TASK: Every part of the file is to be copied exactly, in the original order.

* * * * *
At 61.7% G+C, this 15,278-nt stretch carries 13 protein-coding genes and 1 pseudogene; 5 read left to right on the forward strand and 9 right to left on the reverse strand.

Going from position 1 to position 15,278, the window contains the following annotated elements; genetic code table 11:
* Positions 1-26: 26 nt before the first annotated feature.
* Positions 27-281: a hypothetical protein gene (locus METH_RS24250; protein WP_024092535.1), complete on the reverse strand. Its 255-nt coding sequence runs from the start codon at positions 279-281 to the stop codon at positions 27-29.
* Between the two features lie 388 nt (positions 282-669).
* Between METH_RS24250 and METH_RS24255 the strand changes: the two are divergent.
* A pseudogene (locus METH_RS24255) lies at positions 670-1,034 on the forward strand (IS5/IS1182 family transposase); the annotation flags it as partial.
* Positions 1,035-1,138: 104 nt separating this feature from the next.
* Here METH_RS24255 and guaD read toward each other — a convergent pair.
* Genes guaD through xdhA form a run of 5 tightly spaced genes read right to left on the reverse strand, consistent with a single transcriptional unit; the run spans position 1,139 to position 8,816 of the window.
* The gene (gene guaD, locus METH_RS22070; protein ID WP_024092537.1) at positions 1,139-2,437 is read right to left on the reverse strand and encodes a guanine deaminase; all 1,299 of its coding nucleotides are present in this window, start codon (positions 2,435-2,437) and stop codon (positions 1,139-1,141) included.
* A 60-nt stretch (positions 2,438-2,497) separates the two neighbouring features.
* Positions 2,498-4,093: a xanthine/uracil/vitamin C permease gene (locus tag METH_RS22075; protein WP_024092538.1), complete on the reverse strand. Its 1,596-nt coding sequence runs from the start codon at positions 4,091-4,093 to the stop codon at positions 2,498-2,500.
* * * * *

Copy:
At 61.7% G+C, this 15,278-nt stretch carries 13 protein-coding genes and 1 pseudogene; 5 read left to right on the forward strand and 9 right to left on the reverse strand.

Going from position 1 to position 15,278, the window contains the following annotated elements; genetic code table 11:
* Positions 1-26: 26 nt before the first annotated feature.
* Positions 27-281: a hypothetical protein gene (locus METH_RS24250; protein WP_024092535.1), complete on the reverse strand. Its 255-nt coding sequence runs from the start codon at positions 279-281 to the stop codon at positions 27-29.
* Between the two features lie 388 nt (positions 282-669).
* Between METH_RS24250 and METH_RS24255 the strand changes: the two are divergent.
* A pseudogene (locus METH_RS24255) lies at positions 670-1,034 on the forward strand (IS5/IS1182 family transposase); the annotation flags it as partial.
* Positions 1,035-1,138: 104 nt separating this feature from the next.
* Here METH_RS24255 and guaD read toward each other — a convergent pair.
* Genes guaD through xdhA form a run of 5 tightly spaced genes read right to left on the reverse strand, consistent with a single transcriptional unit; the run spans position 1,139 to position 8,816 of the window.
* The gene (gene guaD, locus METH_RS22070; protein ID WP_024092537.1) at positions 1,139-2,437 is read right to left on the reverse strand and encodes a guanine deaminase; all 1,299 of its coding nucleotides are present in this window, start codon (positions 2,435-2,437) and stop codon (positions 1,139-1,141) included.
* A 60-nt stretch (positions 2,438-2,497) separates the two neighbouring features.
* Positions 2,498-4,093: a xanthine/uracil/vitamin C permease gene (locus tag METH_RS22075; protein WP_024092538.1), complete on the reverse strand. Its 1,596-nt coding sequence runs from the start codon at positions 4,091-4,093 to the stop codon at positions 2,498-2,500.